In the Museum of Fine Arts there are so many pieces of art that can be seen and admired, such as paintings, sculptures, jewelry, etc. Most of the painting and sculptures in this museum tell a story, whether it be about the story behind the work of art or just how the artist got inspired to create such a piece. Sculptures tell a story about the “person” that is sculpted whether it being a god goddess and or any historical figure in time. A painting tells a story inside an image and its meaning could have a deep impact on the viewer but it all depends on what the image is portraying. Many paintings have a significant meaning in history or anything for that matter and as Fred R. Barnard said, “A picture is worth ten thousand words”.
A painting that is in the Museum of Fine Arts at the moment that many people were fond of and were visiting it more than some of the other art work in the room was a painting named Ravine by the famous Vincent van Gogh. This painting can be found in the Impressionist Room of the Museum of Fine Arts. The painting is set in a bright room with light cascading on it from above, which captures the eye of the people in the room and draws them to take a closer look. The detail put into this work of art can be seen and acknowledged for because of its complexity it must have had in order to get the image to look the way it does. This painting depicts the Ravine exceptionally and captures its beauty perfectly. In the little sign right beside the painting is a small description of the painting and Van Gogh himself. The description states,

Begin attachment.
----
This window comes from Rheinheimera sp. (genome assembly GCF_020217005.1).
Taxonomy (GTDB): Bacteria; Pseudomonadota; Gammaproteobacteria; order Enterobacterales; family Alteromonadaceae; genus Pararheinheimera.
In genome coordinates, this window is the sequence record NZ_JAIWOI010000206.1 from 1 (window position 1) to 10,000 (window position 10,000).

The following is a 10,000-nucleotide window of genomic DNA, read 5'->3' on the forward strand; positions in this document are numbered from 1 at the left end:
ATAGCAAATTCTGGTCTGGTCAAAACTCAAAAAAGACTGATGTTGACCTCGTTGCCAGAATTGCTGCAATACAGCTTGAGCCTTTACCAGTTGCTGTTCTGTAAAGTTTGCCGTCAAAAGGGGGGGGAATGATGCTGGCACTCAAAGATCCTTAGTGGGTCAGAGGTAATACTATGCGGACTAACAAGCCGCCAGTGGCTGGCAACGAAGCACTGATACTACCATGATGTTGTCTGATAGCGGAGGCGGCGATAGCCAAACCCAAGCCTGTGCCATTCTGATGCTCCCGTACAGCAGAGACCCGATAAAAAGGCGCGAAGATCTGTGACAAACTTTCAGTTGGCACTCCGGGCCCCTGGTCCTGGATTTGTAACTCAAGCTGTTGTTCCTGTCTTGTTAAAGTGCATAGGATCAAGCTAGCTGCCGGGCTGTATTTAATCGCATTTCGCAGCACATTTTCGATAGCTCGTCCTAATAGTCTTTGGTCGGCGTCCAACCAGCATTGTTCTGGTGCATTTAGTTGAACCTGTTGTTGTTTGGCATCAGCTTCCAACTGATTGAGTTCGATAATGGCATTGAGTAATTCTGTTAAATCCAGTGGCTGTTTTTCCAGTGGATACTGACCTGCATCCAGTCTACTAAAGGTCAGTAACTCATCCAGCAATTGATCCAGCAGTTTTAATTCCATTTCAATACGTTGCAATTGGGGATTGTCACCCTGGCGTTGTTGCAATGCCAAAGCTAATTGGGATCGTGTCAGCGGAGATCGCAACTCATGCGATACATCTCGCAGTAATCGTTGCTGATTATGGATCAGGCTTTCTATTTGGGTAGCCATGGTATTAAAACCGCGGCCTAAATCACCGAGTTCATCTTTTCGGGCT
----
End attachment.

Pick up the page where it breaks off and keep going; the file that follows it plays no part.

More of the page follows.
In the autumn of 1889, Van Gogh painted the ravine near the asylum in the southern French town of Saint. He wrote about it to his dear friend Emile Bernard. ‘Such subjects certainly have a fine melancholy, but then it is fun to work in rather wild places, where one has to dig one’s easel in between the stones? The following spring, Van Gogh sent this painting to Paris, where Gaugin saw it and wrote to him: ‘In subjects from nature you are the only one who thinks. I talked about it with your brother, and there is one that I would like to trade with you for one of mine of your choice?
With Van Gogh capturing the landscape he saw is beautiful, he depicted the details he saw at the ravine and was a way to remember the town of Saint, but also create something that can show the beauty of the moment itself. This is a breathtaking work of art. With its broad brushstroke technique and its cool, subdued colors, it makes you visualize that you are there yourself, looking at the Ravine from an eye-line level as if you are standing in the ravine itself. Even though there are works done by artists such as Renoir, Monet, and Signac in the Impressionist room as well, they do not compare to that of Van Gogh’s. Yes, his was painted in the same impressionist style but what stands out from his art work is that he used cool tones of grays and blues that give the viewer a subtler feel when looking at the painting. He decorates the gray ravine with splashes of green, blue, and white. While the charcoal like gray tones in the back catch the eye it’s the blue tones that are over it that give the painting a sense of depth and without the blue tones it would just seem dull and non-three-dimensional. The use of gray and black to outline and sketch the cuts of the ravine walls give the viewer a three-dimensional illusion of the landscape itself but without any other colors used the three-dimensional illusion would not be as effective as it is.